The Second Vatican Council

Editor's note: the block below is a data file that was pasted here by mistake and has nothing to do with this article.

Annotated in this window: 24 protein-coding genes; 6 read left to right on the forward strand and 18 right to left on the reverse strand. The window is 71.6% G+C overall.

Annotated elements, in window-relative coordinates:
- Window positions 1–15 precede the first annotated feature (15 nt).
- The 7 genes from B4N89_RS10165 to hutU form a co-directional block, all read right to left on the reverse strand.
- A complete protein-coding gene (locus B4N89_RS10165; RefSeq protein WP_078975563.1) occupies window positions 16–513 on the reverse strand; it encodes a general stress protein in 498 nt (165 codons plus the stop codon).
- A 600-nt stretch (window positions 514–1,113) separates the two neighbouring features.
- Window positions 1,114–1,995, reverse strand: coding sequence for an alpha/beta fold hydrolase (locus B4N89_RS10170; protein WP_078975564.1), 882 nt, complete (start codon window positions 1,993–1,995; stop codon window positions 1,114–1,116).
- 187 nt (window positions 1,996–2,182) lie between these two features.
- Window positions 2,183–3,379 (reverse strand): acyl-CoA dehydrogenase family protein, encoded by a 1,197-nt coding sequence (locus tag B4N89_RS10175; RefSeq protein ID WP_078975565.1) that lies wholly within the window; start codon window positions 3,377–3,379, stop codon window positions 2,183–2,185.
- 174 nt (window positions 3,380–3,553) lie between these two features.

The Second Vatican Council was the twenty-first Ecumenical Council of the Roman Catholic Church that brought about significant renewals, reforms, and reaffirmations within the Church itself and in its relationship to the modern world. Taking place in a series of gatherings from 1962 through 1965, Vatican II began under the pontificate of John XXIII and concluded under Paul VI, with over two thousand attendees, including Protestant, Orthodox, and other Christian observers. Vatican II addressed a number of issues within the Church at the time, including the liturgy, the relationship between the Catholic Church and the secular world, the relationship between the Church and other faiths, and religious liberty. Vatican II has remained both influential and controversial among Catholics as attempts at interpreting and applying its agreements continue. This page includes resources on the Council, its participants, and the documents that it promulgated, as well as modern commentary on its long-term impact.